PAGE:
Reassurances by Israeli officials that quiet had been restored in the south may have been slightly premature, Finance Minister Yair Lapid said Monday, amid mounting anger by southern residents over having been given the all-clear to return home last week only to see rocket attacks from Gaza resume shortly after.

“The first role of the Israeli government is to provide security for its citizens,” Lapid said during a visit to the southern city of Sderot. “Perhaps it was too early to declare the quiet that had not yet come.”

On Wednesday, the military’s homefront command arm withdrew emergency instructions for residents of the south, and IDF chief Benny Gantz said that residents “can return to their homes, work the fields and resume their good quality of life in the same manner as before,” as a three-day ceasefire appeared to spell the end of fighting.

On Friday, though, rocket fire resumed following Hamas’s refusal to extend the ceasefire, leading many residents and political leaders in the south to express frustration with the government.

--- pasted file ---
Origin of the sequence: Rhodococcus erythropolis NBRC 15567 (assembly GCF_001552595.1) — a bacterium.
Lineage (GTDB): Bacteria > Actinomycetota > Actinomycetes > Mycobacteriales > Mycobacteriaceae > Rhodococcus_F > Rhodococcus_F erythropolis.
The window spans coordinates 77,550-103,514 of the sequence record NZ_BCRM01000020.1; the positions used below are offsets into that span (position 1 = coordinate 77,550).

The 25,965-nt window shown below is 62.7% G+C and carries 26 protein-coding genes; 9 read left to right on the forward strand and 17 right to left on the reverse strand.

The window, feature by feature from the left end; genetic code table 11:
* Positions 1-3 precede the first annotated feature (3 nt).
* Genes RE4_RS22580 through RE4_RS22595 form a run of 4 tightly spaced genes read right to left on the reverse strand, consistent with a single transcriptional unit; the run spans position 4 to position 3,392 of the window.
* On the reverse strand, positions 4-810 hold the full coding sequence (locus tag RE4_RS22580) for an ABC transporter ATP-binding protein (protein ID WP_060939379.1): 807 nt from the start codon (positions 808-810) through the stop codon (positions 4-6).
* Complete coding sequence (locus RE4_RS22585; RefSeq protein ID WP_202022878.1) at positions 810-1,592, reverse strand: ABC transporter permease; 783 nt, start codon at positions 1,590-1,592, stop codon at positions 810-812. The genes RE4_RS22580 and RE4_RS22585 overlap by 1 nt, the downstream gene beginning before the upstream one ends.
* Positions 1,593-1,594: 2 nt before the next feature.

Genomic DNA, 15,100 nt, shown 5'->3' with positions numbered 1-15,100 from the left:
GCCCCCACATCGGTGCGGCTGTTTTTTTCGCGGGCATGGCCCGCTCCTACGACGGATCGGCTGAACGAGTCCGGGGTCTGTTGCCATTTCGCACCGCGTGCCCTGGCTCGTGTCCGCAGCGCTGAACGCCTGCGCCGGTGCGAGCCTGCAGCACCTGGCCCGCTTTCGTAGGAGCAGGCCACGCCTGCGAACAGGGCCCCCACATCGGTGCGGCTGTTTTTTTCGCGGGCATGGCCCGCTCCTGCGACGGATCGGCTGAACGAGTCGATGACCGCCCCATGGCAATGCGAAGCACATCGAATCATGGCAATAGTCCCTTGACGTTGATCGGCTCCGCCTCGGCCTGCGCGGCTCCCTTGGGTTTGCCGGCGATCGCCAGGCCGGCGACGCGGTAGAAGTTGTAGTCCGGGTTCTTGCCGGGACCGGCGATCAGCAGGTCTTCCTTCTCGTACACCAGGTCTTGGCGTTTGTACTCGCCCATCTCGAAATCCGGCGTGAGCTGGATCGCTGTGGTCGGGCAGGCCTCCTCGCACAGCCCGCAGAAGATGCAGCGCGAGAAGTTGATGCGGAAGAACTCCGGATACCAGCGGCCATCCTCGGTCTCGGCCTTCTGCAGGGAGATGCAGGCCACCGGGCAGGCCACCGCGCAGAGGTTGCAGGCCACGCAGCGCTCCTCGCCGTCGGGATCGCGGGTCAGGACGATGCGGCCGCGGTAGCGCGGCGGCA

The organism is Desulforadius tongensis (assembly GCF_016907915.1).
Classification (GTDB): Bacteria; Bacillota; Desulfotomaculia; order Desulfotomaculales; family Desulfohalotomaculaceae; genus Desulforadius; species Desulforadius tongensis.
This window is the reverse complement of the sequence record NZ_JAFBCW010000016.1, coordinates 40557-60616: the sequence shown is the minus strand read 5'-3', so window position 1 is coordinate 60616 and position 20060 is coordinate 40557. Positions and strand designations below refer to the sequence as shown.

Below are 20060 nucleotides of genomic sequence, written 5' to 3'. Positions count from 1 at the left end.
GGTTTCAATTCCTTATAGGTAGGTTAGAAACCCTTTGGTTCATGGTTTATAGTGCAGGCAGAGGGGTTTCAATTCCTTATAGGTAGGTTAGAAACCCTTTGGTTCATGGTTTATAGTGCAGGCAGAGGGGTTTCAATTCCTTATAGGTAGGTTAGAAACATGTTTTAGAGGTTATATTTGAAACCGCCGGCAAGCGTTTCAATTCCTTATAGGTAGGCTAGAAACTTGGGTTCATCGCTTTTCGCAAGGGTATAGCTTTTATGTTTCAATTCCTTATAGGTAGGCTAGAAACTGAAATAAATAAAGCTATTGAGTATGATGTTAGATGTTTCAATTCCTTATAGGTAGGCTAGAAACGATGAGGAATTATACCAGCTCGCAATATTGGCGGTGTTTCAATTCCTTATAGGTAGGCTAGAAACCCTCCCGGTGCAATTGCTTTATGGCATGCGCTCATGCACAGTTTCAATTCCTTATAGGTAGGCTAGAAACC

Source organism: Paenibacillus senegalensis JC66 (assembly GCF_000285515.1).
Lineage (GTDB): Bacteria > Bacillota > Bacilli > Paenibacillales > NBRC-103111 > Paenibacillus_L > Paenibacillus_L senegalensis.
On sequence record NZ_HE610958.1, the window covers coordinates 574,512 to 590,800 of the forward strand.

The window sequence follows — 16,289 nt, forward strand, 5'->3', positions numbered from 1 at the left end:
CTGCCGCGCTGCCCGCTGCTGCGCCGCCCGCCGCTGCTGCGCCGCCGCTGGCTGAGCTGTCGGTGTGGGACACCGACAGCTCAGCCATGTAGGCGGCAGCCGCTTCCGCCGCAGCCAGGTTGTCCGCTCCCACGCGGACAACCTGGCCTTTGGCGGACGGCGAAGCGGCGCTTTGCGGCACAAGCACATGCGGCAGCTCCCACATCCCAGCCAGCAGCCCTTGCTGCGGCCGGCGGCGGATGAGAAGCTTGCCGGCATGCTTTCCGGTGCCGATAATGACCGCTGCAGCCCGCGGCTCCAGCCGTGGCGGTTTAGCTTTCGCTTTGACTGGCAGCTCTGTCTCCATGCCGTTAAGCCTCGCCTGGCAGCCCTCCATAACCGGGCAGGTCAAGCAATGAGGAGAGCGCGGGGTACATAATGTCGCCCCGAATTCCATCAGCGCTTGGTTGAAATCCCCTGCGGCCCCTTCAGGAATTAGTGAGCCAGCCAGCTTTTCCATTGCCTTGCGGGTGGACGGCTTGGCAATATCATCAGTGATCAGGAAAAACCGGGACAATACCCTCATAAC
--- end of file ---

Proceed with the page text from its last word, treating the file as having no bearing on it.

Police sappers inspect a part of a rocket that had exploded and fallen near the border with the Gaza Strip on August 8, 2014.(photo credit: Edi Israel/Flash90)

Police sappers inspect a part of a rocket that had exploded and fallen near the border with the Gaza Strip on August 8, 2014.(photo credit: Edi Israel/Flash90)

On Sunday, Gantz, IDF Southern Command head Sami Turgeman and Public Security Minister Yitzhak Aharonovitch spoke with residents over the issue.

“We made mistakes in some of our assessments,” Turgeman said, according to Israeli daily Israel Hayom.

Lapid said the treasury would do its utmost to compensate residents in the country’s south.

“It is our duty to help the residents of Sderot and the Gaza periphery, to keep the city alive – militarily, economically and socially,” he said.

“We need to provide them with compensation now.”